Well, not quite.
Players who are just involved in the passing aspect of the game will earn a decent PB score on a consistent basis, but most of the time, decent won’t win you dividends. You need bigger numbers.
And as you might be able to guess, the best PB players do a lot more than passing. These players often combine high passing output with high outputs in other aspects of the game. For players Messi and Neymar, this is often dribbles and shots (as well as end product), but for other players it may be tackles, interceptions, crosses or a combination of all these aspects of the game.
This is why being the primary set peice taker is important, as it’s a great opportunity to get some points with accurate crosses and shots on target etc.
Players like Ronaldo and Lewandowski are outliers to this as they are generally not involved in the passing game as much as other players who have high PB scores, but they instead combine their high goal scoring tally with a ridiculously high volume of shots.
Team Playing style
A general rule for high PB players is that they are a primary creator or attacking target in a dominant high possession team who produce a high volume of quality chances.
If a player is a primary creator, he’s going to be given the ball more often than his other teammates. If Manchester City are looking to find a way to break down a defensive team, players will look to get the ball to Kevin De Bruyne more often as they know that he’s most likely to break down the defense.
Team playing style is an important factor to consider too. The reason Trent-Alexander Arnold gets such high scores is not just because of his quality on the ball, it’s because of Liverpool’s style of play – they like to get the wingbacks on the ball as often as possible to whip in crosses.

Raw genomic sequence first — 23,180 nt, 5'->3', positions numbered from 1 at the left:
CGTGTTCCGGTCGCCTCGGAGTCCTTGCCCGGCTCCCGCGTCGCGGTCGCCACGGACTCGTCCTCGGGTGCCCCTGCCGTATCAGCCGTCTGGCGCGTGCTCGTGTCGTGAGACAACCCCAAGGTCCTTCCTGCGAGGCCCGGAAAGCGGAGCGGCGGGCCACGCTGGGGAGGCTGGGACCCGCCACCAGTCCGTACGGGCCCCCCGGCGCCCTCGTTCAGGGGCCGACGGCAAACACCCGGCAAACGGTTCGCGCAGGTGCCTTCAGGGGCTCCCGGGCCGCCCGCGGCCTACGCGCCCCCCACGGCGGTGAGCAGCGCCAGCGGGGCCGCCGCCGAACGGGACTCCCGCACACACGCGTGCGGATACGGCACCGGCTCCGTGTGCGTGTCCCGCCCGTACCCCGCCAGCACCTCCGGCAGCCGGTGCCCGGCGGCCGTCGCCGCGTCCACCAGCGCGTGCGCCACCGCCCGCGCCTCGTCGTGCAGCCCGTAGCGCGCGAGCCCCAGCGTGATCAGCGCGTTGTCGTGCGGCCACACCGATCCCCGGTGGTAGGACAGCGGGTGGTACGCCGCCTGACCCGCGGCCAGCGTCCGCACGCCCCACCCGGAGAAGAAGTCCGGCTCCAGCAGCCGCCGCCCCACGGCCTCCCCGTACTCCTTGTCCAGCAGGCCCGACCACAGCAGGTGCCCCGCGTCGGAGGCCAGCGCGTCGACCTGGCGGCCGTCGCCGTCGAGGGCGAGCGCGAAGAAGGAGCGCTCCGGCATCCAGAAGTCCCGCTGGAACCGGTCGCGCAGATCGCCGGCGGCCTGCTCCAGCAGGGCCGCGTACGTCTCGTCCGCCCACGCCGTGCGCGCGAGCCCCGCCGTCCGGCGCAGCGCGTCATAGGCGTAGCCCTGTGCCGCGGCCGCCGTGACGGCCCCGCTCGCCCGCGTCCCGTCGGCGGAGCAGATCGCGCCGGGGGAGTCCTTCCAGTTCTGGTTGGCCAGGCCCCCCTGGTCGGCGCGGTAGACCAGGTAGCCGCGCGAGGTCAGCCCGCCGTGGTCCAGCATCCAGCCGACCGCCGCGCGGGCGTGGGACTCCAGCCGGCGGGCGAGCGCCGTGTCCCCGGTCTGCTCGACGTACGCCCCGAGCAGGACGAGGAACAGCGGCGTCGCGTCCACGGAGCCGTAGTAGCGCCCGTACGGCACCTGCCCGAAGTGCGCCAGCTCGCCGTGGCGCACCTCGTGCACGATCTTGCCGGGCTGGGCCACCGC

Bayern Munich is an interesting example as well, with Kimmich, Alaba and Thiago all putting up very high numbers on a consistent basis. Their possession based, high pressing and direct style of play allows their players to be constantly involved in PB scoring actions.
Finally, players who are older and more experienced are more likely to be getting higher scores. Most often, this is because their teammates will trust them more and be willing to pass to them. It’s not always an indicator of player quality, but mental bias in their teammates as they view their long term teammates more reliable than a youngster on his second start. So don’t be put off if a youngster doesn’t immediately start putting up 200+ scores.
Getting ahead of the curve
If you stopped reading at this point, you might not make a whole lot of money from this post. The players who already do this, are the players already earning divs on a regular basis, and are already valued highly.
To make serious money on any trading platform, you need to remember the golden rule: Buy low, sell high.
So, the real value from this blog will come from your ability to use the information to predict which players are not already doing this, but have a chance of doing so in the future. Obviously, no one will be able to predict the future with 100% accuracy, but there are a few things to think about which can help you to do so.